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Today's News

  • Chatfield pins down Columbine

    Tony Pena may have changed schools and classifications, but his attitude and confidence have remained in tact.

    Pena, wrestling up at 130 pounds on Dec. 10, threw Columbine’s Ben Rhodes around – literally, including one takedown that sent Rhodes down hard onto the exposed hardwood – for close to two periods before scoring a pinfall at the 3-minute, 59-second mark in Chatfield’s 53-24 victory at Chatfield Senior High School.

  • Zinna wins lawsuit against former commissioner

     

    Longtime county critic Mike Zinna won his First Amendment lawsuit Dec. 9 against former county commissioner Jim Congrove when jurors awarded him $1,791 — a number corresponding with the year the Bill of Rights was ratified.

    The former talk-radio host and gadfly blogger alleged Congrove and others violated his First Amendment rights by taking steps to prevent him from speaking at public hearings and to halt his investigations into county government.

  • County administrator confirms moves against Zinna

    County Administrator Jim Moore testified in a federal lawsuit last week that, in 2005, the Jeffco commissioners actively tried to silence longtime county critic Mike Zinna.

    “They were very displeased. They wanted him to stop,” Moore said, referring to the former commission’s reaction to stories posted on Zinna’s websites. “They generally talked about ways to shut him up, shut him down. … There was discussion about evicting him from the airport.”

  • Zinna case against Congrove goes to jury

    Jurors are deliberating the lawsuit by longtime Jeffco critic Mike Zinna against former county commissioner Jim Congrove. The suit alleges that, in 2005 and 2006, Congrove targeted Zinna for investigation, defamation and harassment, in violation of Zinna’s First Amendment rights.

    A commercial photographer testified Dec. 7 in federal court that he had a falling out with Zinna after Zinna failed to pay him for work he’d done on the website Coloradoexposed.com.

  • Proposal would close Ken Caryl Middle School

    About 500 students, parents and teachers hoping to keep their schools open packed Summit Ridge Middle School on Nov. 16 to give their two cents and listen to a horde of proposals from others.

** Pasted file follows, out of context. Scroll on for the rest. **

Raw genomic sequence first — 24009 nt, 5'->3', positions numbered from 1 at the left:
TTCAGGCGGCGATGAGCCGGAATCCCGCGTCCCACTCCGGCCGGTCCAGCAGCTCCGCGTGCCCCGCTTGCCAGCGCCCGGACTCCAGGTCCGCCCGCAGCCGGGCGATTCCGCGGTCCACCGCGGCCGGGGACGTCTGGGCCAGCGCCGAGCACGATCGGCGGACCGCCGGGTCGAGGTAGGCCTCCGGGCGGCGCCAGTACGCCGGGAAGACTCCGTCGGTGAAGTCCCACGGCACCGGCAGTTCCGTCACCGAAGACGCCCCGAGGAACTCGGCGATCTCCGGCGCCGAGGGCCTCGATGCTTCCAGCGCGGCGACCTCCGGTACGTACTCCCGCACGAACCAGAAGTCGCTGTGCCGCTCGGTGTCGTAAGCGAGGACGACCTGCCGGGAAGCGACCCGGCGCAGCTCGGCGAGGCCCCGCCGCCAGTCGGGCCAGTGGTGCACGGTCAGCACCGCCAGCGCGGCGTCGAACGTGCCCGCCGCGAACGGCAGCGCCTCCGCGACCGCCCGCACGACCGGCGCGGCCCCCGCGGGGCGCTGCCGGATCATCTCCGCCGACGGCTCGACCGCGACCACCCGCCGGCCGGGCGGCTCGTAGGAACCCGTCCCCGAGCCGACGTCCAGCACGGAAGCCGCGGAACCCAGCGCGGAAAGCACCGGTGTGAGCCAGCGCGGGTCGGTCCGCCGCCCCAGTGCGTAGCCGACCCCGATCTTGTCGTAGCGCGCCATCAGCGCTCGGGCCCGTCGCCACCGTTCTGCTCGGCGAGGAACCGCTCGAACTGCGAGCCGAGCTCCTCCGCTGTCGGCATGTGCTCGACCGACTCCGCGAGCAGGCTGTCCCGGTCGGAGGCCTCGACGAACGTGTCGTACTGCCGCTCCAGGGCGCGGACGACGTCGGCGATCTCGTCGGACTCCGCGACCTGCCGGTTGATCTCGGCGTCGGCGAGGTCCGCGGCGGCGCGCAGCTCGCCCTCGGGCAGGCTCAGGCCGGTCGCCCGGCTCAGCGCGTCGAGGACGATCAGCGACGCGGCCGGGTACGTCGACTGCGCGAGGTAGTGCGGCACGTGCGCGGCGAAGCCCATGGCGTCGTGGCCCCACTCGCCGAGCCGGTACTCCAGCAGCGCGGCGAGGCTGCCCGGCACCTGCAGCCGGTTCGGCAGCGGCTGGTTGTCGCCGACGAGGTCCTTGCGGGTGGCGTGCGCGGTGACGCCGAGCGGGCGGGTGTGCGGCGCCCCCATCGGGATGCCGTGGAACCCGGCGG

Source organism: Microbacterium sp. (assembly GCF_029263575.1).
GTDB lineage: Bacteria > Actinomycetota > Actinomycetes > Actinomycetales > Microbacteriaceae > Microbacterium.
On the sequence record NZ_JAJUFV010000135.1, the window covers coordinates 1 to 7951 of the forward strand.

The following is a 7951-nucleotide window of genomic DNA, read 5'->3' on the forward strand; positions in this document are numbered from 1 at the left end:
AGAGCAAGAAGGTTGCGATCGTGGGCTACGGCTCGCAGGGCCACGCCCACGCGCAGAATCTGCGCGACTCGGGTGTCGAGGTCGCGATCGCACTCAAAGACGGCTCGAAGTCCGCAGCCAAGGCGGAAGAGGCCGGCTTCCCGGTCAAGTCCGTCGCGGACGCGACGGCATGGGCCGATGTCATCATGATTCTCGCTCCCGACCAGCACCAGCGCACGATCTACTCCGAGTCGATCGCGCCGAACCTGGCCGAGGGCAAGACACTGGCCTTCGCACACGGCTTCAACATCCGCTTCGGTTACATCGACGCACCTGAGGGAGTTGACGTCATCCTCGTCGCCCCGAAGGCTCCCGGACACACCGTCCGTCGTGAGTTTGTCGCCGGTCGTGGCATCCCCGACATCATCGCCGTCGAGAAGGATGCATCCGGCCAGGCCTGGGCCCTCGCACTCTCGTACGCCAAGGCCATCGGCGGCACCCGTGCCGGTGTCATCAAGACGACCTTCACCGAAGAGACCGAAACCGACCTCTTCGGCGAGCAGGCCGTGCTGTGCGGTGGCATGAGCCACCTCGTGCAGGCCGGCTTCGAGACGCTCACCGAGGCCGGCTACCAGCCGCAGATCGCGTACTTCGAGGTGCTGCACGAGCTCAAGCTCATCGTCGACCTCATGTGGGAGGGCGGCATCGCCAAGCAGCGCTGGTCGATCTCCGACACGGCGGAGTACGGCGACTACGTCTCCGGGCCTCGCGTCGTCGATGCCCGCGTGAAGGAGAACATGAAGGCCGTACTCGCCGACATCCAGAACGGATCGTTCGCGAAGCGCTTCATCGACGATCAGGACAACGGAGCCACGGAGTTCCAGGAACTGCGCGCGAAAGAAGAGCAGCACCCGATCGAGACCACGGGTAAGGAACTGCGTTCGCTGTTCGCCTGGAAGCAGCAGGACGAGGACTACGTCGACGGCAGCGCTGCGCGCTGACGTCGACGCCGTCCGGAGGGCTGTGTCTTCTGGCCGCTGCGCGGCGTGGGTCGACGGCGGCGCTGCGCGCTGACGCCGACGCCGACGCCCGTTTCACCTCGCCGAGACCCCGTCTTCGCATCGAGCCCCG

Jeffco Public Schools faces an $18 million to $20 million budget shortfall for the 2010-11 school year, and bridges to the gap include possible school closures, merging or sharing of facilities, and staff layoffs.

  • Ambitious pictorial history delivers Jeffco saga in detail

    How many know that the scar above the Chimney Creek Condominiums in Genesee is where the Denver Ski Club built a ski jump in 1921?

    The fascinating history of Jefferson County from the pioneer days to the Bucksnort Saloon, Lockheed Martin and suburban housing developments, is obsessively chronicled in “Jefferson County, Colorado: A Unique and Eventful History.”

  • Library service continues to grow

    With recent news of libraries closing, hours being cut and services being reduced around the Denver area and the nation, it’s important not to lose sight of the growing need for library services in the community.

  • Chargers edge rival

    Although the winter sports season has just gotten underway, the Dec. 4 hockey game between rivals Columbine and Chatfield carried a playoff atmosphere to it.

    The stands at the Edge Ice Arena were full of loud, boisterous fans on both sides. And, the action on the ice was hard-hitting and packed with intensity.

    In the end, the Chargers stepped off the ice with a 4-2 victory, thanks to three goals in the third period.

  • Dakota Ridge drops season opener

    Dakota Ridge’s season didn’t get off to quite the start they envisioned.

    A 68-61 Class 5A nonleague loss to Rangeview on Dec. 2 at Dakota Ridge High School was marred by a poor second quarter showing from the Eagles, who failed to make a single field goal and scored just four points in the quarter.

    “We didn’t play as a team,” said Danny DiFolco, who scored all 13 of his points in the fourth quarter. “Guys didn’t trust each other. We talked about it at halftime, how we needed to come together as a team.”

  • Jeffco libraries expected to feel budget crunch

    The Jeffco Public Library system stands to lose about $1.5 million in revenue next year, as county officials anticipate diverting 0.2 mills of the current levy toward human services programs.

    Despite the expected loss, the library is not planning to close any locations or cut staff positions.

    “Our revenue situation is so tenuous at this time,” administrative services director Patricia Correia said of the specific steps the library will take to absorb the loss. “We will live within our means.”